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The Expressive Voice: Selections from the Permanent Collection

Hyman Bloom, Fishes


















Hyman Bloom, Seascape II, 1974, oil/canvas
55 x 72 inches,
Collection, Danforth Museum of Art,
gift of Dr. Ephraim and Mrs. Dagmar Friedman.

November 20, 2011 - February 26, 2012

Opening Reception Saturday, November 19, 6pm - 8pm

Gallery Talks
Sunday, November 20, Dorothy Lamb Crawford, Expressionism in 20th Century Music, 3pm
Wednesday, November 30, Katherine French, Hyman Bloom: Law of the Fishes, 12:30pm
Wednesday, January 18, Jessica Roscio: Women, Identity, and Expressionism in Photography, 12:30pm

Film Screening
Sunday, February 12, Hyman Bloom: The Beauty of All Things, 4pm. Introduction with filmmaker, Angélica Brisk (view trailer)


About the Exhibit

The Danforth Museum of Art has become recognized for its commitment to Boston Expressionism, a school that embraced a distinctive blend of visionary painting, dark humor, religious mysticism, and social commentary. Historical roots of this movement can be traced
to European Symbolism and German Expressionism, but artists living and working in the Boston area from the 1930’s through the 1950’s, were particularly inspired by Chaim Soutine and Max Beckman. Many studied under the direction of Karl Zerbe at the Museum School. Because most painted realistically at a time when abstraction was the trend, these painterly expressionists have long
existed outside the mainstream of contemporary art. Yet these artists explored human emotion and spirituality with color and imagination, pushing paint across the surface of the canvas in a way that influenced Jackson Pollock and Willem de Kooning and were important to the development of Abstract Expressionism – and significant to the history of twentieth century American art.

Hyman Bloom and Jack Levine were in the first generation of the group that came to be known as Boston Expressionists. Having grown up in the Jewish immigrant communities of Boston, both artists drew on their Eastern European heritage. Levine’s work tended toward the political, Bloom’s towards an exploration of the spiritual. Working from memory rather than directly from nature, both depicted scenes inspired by the Hebrew Talmud, classical music, or the human condition.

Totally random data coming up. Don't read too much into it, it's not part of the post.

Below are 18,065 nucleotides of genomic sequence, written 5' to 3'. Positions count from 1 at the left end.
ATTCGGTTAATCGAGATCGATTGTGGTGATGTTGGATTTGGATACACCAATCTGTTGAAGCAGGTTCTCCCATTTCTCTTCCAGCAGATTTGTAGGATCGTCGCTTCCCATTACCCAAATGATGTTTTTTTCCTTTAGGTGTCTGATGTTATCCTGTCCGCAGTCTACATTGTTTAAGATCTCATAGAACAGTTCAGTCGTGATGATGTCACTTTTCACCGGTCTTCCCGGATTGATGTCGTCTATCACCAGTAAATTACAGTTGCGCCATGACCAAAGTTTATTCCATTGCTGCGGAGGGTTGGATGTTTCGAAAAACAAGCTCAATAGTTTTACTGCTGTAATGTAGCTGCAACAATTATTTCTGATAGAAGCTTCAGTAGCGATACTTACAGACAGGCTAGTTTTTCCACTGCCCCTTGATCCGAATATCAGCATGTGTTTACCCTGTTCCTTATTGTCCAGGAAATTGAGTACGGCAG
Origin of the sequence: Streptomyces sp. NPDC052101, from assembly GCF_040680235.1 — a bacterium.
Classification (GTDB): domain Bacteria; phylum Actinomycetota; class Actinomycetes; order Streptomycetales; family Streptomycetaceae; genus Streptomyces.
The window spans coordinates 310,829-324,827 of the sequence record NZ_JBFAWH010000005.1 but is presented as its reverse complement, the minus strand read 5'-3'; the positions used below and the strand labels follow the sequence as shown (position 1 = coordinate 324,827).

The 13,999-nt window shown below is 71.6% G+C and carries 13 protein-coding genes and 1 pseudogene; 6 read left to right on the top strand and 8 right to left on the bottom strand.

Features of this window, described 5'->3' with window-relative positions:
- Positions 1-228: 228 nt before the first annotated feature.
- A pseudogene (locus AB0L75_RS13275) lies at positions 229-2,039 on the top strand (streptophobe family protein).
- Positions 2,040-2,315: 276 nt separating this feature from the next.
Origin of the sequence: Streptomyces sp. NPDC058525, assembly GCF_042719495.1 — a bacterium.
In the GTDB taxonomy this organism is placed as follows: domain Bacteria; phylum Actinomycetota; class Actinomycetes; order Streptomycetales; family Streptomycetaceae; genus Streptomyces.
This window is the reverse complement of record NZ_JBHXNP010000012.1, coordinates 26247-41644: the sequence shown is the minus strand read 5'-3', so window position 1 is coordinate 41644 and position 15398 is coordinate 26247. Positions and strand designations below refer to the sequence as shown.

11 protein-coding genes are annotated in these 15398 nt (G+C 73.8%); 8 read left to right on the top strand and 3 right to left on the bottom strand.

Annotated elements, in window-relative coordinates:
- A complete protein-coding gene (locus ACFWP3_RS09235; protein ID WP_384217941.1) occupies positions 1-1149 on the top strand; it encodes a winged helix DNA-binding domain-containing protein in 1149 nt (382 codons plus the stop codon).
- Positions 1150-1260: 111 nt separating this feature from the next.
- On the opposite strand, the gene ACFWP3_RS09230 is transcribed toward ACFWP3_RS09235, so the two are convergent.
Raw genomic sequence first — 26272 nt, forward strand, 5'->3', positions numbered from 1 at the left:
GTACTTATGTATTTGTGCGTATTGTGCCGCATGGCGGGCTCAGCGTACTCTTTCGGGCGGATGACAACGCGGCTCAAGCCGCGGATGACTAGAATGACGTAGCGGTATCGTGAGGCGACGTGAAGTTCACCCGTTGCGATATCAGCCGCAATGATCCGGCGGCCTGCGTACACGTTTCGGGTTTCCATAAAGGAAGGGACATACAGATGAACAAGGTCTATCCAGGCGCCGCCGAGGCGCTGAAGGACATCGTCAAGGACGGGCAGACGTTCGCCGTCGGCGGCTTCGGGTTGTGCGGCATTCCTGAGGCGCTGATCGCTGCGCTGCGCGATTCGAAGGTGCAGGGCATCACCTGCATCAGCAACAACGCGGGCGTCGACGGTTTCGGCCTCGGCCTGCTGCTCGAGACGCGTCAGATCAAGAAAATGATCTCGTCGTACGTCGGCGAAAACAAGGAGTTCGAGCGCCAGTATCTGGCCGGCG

A  second generation of Boston Expressionist artists included David Aronson, Jason Berger, Francesco Carbone, Esther Geller,
Kahlil Gibran, Arthur Polonsky, Henry Schwartz, Barbara Swan, Lois Tarlow, Stephen Trefonides and numerous others. Most studied at the School of the Museum of Fine Arts under the direction of Karl Zerbe, and remained committed to representational figuration at a time when the contemporary art world embraced abstraction, pop and minimalism. Photographer Jules Aarons documented the West End neighborhood where Hyman Bloom grew up and, like his contemporary Morton Bartlett, was interested in the emotional narrative of everyday life observed on the streets of Boston during the mid-twentieth century.

A  third generation of Boston Expressionists were active in the 1970’s and 80’s, and continue working today. These include such diverse artists as Aaron Fink, Gerry Bergstein, Sidney Hurwitz, Jon Imber, Michael Mazur, Katherine Porter, Jane Smaldone and many others
who have employed expressive, sometimes visionary approaches. Considered together, all allow viewers to trace the presence of an “expressive voice” in contemporary art. While all are unique, their work continues a tradition of painterly expressionism, expanding our
consideration of painting in a digital age.

Artists Included in The Expressive Voice

Artists included in The Expressive Voice represent only a small number of those engaged with Expressionism during the last half of the twentieth century. We regret the omission of many, and hope to address this as part of the Danforth Museum of Art as we continue our
ongoing exploration of “the expressive voice.”

Jules Aarons
Elizabeth Awalk
David Aronson
Morton Bartlett
Jason Berger
Gerry Bergstein
Hyman Bloom
Nina Bohlen
John Brook
Judith Brassard Brown
Paul Caponigro
Francesco Carbone
Bernard Chaet
Marie Cosindas
Nicolas Dean
Hermon Di Giovanno
Alfred Duca
Lyonel Feininger
Robert Ferrandini
Aaron Fink
Karl Fortess
Esther Geller
William Georgenes
Kahlil Gibran
Nathan Goldstein
Judy Haberl
Erich Heckel
Sidney Hurwitz
Jon Imber
Reed Kay
Jack Kramer
Oscar Kokoschka
Lawrence Kupferman
Jack Levine
Michael Mazur
Catherine McCarthy
Sam Messer
Conger Metcalf
Iso Papo
Marianna Pineda
Arthur Polonsky
Katherine Porter
David Prifti
David Ratner
Michael Russo
Jo Sandman
Howard Schafer
Henry Schwartz
Mitchell Siporin
Jane Smaldone
Pat Steir
Barbara Swan
Lois Tarlow
Stephen Trefonides
Selina Trieff
Harold Tovish
Nan Tull
John Walker
John Wilson
Maxine Yalovitz-Blankenship
Melvin Joel Zabarsky
Karl Zerbe


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